Updated: 1 August 2022
Originally Issued: 1 May 2015


Important Notice regarding the detection of the corticosteroid drug Dexamethasone The International Screening Limit (ISL) for dexamethasone of 0.2ng/ml in urine was adopted by Racing Australia and implemented by Australian racing laboratories from 1 May, 2015.

This led to a prolongation of detection times for dexamethasone.

The ISL was applied to the analysis of samples collected during an administration trial involving a short-acting dexamethasone preparation (dexamethasone sodium phosphate) given intravenously and conducted as part of the Equine Therapeutics Research Australia (ETRA) project and published by the Rural Industries Research Development Corporation (now Agrifutures Australia). The published ETRA data sheet for dexamethasone reports a detection time of three days for the dosage regimen and pharmaceutical preparation used in the ETRA trial and is valid for the new ISL to be applied by the Australian racing laboratories.

This three-day detection time for dexamethasone sodium phosphate is longer than the detection time of 48 hours previously reported in the Australian Equine Veterinary Association (now Equine Veterinarians Australia – EVA) publication ‘Detection of Therapeutic Substances in Racing Horses’ (The White Book’), using the analytical methodology at that time.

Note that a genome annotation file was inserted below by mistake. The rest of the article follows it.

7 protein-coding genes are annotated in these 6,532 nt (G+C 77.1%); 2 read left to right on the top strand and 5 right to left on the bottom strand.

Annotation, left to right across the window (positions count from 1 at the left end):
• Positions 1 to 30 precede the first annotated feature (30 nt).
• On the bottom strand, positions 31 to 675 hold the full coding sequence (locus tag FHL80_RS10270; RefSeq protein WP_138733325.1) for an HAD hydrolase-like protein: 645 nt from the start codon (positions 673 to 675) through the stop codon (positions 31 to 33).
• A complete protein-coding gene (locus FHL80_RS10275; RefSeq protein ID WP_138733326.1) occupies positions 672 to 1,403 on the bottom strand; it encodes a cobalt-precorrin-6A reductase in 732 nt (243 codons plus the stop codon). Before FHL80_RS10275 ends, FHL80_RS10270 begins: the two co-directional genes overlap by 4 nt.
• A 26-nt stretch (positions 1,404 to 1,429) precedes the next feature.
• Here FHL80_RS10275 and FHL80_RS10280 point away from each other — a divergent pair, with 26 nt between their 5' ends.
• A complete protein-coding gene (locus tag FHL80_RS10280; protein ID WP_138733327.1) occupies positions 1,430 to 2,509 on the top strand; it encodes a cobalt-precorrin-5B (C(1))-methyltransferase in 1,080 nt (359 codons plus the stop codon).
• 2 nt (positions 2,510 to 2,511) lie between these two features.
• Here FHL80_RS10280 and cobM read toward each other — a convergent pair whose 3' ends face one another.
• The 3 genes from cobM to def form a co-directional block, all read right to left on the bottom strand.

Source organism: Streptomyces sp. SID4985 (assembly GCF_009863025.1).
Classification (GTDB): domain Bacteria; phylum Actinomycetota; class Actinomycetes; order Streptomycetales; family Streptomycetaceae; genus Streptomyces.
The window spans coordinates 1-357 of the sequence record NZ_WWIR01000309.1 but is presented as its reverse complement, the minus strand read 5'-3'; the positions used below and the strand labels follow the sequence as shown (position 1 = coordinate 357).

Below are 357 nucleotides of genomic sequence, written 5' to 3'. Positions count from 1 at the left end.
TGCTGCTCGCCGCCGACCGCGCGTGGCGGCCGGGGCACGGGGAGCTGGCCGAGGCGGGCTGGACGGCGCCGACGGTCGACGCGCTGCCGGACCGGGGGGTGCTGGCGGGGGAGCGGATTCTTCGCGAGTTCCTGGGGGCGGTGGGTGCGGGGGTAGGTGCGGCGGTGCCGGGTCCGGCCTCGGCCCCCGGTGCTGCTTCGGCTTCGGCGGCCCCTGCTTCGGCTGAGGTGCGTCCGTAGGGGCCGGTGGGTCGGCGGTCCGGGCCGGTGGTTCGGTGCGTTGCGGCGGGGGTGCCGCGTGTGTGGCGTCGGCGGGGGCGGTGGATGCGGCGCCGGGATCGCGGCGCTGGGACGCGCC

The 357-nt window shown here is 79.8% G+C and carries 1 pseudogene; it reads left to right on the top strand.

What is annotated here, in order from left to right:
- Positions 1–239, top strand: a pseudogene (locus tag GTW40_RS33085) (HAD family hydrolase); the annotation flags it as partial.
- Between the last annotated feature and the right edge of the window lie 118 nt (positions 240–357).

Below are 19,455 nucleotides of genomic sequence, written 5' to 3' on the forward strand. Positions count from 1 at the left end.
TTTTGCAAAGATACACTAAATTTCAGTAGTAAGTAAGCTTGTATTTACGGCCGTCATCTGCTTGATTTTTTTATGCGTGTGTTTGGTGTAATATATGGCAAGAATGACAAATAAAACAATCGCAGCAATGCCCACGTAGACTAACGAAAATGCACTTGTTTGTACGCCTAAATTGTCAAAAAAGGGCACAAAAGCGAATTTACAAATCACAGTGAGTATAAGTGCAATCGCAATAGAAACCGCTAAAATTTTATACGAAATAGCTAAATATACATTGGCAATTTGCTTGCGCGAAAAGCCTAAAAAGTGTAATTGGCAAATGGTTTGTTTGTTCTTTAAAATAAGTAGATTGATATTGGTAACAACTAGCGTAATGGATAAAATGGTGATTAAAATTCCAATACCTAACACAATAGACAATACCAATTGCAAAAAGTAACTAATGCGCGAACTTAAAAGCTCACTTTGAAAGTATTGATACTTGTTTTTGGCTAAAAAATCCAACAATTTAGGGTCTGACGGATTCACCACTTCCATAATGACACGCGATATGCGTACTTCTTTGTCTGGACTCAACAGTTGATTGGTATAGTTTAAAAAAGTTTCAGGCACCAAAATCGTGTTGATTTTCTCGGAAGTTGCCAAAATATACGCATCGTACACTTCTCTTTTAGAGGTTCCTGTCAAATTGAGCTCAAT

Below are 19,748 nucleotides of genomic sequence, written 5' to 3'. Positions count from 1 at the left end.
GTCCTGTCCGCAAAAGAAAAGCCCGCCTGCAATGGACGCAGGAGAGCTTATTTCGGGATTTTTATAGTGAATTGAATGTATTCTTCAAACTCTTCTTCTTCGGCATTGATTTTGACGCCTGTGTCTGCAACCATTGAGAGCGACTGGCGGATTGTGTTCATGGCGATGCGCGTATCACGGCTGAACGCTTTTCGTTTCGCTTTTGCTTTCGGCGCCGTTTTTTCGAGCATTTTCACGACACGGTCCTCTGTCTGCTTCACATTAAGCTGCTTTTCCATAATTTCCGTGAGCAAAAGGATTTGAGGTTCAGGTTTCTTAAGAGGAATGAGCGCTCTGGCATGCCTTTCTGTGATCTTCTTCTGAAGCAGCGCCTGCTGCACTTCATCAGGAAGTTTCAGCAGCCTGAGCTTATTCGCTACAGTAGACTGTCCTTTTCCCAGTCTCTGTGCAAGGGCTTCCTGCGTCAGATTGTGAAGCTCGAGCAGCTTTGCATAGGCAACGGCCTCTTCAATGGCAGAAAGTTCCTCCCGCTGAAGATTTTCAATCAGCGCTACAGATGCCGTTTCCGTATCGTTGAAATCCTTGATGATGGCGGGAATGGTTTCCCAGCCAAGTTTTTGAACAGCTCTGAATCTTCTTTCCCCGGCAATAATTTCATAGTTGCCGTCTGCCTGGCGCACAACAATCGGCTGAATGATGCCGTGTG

Therefore, permitted veterinarians and trainers are advised that recommended withdrawal periods for treatment with dexamethasone sodium phosphate (for  example, in products including Dexadreson, Dexapent, and Dexason) must be based on the new ETRA data sheet detection time of three (3) days and not on the previous advice provided in the EVA publication, and that trainers are warned accordingly.

It is important to note that a withdrawal (or withholding) period is not the same as a detection period. Any withdrawal period should be calculated based on the published detection time, with the addition of a suitable safety margin based on the circumstances of the administration, including dose, route of administration, preparation administered.

There have been no studies conducted on the detection of long-acting forms of injectable dexamethasone in relation to the ISL, and due to their long and unpredictable excretion, their use in racehorses should be avoided.